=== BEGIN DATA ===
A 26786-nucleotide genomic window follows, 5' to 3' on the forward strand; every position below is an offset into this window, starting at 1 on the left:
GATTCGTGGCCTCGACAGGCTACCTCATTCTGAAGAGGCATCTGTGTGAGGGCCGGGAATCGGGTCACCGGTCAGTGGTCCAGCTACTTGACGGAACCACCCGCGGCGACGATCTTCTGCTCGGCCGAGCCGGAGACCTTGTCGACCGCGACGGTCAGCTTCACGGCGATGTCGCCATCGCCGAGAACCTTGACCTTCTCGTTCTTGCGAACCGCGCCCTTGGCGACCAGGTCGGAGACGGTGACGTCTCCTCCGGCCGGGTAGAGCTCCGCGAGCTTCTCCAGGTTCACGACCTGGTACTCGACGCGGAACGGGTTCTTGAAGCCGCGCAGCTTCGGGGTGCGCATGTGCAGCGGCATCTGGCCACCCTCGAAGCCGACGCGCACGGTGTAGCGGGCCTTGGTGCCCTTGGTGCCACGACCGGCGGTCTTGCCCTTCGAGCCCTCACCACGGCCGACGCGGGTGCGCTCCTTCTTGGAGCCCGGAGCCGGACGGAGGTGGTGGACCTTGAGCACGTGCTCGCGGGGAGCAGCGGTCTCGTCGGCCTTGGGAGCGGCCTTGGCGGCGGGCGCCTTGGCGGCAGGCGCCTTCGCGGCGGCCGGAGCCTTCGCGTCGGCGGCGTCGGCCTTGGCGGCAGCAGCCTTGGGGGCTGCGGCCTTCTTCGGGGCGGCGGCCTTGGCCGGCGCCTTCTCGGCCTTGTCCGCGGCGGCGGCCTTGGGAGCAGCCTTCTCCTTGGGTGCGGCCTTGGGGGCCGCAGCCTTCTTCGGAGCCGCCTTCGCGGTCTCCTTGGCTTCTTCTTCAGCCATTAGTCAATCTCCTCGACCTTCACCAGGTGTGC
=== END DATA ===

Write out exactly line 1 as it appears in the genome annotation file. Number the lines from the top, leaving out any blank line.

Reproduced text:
A 26786-nucleotide genomic window follows, 5' to 3' on the forward strand; every position below is an offset into this window, starting at 1 on the left: